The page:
Sidesplitting performance worth a trip to the ’burbs

OutOfOrder2 

Metropolis Performing Arts Centre, Arlington Heights, presents

Out of Order

 

By Ray Cooney
Directed by David Belew
Through Feb. 19 (ticket info)

reviewed by Leah A. Zeldes

I don’t know who the first public official to be caught with his pants down was, but I wouldn’t be surprised if it happened before men even wore pants. No doubt, soon afterward, the event featured in a raft of dirty jokes. Like philandering politicians, low humor remains always with us, and sometimes even the highest minded of us can’t help laughing.

Metropolis Performing Arts Centre’s "Out of Order" is the funniest thing I’ve seen all year.

OutOfOrder4 Ray Cooney‘s routine bedroom-comedy plot promises much less than this production delivers. With his wife off in the country, suave Richard Willey, a Conservative junior minister in the British government, takes advantage of an all-night parliamentary debate to spend a naughty evening with Jane Worthington, a secretary on the staff of the opposition leader. Instead, they find a dead body in their hotel suite, and Willey calls on his ingenuity and his hapless parliamentary private secretary, George Pigden, to avoid a political scandal.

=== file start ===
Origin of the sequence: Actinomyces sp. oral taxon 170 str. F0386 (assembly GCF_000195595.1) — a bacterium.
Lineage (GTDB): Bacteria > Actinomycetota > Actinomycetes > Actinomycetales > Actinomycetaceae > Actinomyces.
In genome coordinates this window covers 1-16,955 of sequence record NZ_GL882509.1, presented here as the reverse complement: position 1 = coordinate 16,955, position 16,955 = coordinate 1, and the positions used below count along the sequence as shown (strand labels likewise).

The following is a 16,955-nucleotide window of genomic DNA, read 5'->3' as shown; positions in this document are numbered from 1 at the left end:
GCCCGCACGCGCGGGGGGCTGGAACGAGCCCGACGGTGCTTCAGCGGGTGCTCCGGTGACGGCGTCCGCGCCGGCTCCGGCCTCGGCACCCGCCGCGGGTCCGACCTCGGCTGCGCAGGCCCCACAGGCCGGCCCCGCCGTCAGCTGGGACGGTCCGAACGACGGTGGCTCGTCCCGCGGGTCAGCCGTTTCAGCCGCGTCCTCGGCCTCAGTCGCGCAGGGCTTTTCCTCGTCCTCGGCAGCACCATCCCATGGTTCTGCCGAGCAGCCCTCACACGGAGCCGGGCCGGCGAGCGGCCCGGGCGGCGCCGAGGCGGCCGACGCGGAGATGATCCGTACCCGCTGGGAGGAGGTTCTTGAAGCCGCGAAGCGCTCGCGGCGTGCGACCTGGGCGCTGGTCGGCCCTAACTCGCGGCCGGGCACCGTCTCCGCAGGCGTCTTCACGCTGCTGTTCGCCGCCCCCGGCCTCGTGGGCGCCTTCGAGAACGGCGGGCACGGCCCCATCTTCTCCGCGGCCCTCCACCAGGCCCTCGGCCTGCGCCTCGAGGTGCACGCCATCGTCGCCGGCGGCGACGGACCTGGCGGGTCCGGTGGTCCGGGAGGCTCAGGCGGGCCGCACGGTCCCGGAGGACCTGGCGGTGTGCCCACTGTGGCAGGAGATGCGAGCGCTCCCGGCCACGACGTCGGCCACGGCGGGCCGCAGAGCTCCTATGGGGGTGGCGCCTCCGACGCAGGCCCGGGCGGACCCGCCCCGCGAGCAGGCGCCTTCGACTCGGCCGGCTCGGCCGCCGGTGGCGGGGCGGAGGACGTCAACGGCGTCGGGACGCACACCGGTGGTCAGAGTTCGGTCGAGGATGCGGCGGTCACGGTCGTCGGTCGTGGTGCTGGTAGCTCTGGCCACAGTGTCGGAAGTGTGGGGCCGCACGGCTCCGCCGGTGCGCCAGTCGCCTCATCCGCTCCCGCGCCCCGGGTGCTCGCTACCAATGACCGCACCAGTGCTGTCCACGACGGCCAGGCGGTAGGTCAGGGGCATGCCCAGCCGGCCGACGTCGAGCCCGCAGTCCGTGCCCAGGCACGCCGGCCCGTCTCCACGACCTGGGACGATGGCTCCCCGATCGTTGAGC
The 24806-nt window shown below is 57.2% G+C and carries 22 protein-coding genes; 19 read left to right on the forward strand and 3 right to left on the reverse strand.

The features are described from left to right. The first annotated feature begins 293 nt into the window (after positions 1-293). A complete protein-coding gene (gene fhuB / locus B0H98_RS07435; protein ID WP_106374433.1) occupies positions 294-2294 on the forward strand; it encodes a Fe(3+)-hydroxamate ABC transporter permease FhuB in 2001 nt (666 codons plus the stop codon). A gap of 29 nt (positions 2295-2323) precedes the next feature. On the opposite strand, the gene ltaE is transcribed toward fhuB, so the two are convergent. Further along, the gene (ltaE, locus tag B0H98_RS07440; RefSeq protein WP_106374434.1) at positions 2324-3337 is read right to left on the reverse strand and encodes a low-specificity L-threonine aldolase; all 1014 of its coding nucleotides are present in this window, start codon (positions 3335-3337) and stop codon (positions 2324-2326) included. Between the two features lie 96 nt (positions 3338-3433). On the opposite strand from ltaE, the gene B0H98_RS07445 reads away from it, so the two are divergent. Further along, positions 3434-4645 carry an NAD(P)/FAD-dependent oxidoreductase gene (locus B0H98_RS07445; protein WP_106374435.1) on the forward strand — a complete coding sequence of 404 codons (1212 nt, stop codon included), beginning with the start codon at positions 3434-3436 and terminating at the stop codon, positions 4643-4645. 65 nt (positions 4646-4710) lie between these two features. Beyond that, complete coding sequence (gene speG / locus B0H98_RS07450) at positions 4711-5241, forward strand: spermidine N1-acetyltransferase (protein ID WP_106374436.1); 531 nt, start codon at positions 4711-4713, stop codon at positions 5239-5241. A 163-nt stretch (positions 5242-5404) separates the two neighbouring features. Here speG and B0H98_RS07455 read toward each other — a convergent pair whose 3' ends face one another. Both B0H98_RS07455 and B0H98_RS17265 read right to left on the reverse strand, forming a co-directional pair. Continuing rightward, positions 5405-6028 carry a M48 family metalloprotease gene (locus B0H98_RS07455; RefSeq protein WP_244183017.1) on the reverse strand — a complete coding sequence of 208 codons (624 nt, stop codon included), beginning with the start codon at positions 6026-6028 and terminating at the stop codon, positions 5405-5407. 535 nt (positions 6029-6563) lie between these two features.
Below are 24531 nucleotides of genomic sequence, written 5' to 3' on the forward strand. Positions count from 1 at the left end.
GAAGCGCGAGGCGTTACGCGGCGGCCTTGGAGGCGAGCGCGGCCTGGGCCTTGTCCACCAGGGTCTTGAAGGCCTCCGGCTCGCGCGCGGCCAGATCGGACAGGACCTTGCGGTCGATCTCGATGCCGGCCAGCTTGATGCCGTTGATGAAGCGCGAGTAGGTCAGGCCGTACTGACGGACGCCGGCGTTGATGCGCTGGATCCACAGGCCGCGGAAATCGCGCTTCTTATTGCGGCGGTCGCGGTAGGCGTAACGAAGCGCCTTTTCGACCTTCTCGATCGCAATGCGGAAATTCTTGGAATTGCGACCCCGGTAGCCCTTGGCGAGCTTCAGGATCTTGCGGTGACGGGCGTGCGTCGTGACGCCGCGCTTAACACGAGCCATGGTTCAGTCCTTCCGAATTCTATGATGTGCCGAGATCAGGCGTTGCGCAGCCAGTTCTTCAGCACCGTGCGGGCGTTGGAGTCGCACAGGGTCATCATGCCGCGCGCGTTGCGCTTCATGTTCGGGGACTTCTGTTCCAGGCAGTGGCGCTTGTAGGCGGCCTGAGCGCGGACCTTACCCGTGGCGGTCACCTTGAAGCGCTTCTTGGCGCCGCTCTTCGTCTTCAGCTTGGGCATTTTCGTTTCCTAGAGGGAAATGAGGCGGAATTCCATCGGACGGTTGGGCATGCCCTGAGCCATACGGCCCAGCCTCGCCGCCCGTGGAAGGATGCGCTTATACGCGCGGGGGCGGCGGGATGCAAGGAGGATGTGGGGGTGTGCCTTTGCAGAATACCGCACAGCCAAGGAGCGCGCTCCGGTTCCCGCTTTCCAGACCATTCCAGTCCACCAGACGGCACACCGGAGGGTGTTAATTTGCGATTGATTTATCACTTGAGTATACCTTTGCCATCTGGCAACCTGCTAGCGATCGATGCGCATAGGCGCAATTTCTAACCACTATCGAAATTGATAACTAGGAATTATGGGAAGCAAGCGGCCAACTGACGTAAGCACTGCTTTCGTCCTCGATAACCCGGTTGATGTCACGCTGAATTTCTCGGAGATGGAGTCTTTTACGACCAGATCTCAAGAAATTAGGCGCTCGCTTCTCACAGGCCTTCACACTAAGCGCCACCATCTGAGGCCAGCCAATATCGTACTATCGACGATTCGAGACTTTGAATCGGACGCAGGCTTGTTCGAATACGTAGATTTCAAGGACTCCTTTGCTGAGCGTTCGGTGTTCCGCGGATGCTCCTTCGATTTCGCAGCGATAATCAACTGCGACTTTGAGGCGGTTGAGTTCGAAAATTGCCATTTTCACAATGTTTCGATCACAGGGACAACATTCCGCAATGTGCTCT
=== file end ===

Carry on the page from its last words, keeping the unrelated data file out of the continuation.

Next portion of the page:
With the hotel’s supercilious manager, a venal waiter, Jane’s suspicious husband, a private detective and other characters all banging in and out through the suite’s door and malfunctioning window, that’s not so easy, and the fast-talking Willey and George are pulled into an ever more elaborate set of lies and camouflages. Cooney manages to be funny without becoming lewd, which, given the premise, is quite an accomplishment, but he doesn’t stretch the boundaries of this genre.

In fact, this farce has a strong similarity to other bedroom comedies by Cooney, who is best known for "Run for Your Wife" — some of the same characters even appear in ”Two Into One.” Yet, as with the comic but repetitious plots of Thorne Smith or P.G. Wodehouse, that’s a small matter if you don’t encounter them too close together. The script provides only a modicum of the humor, anyway.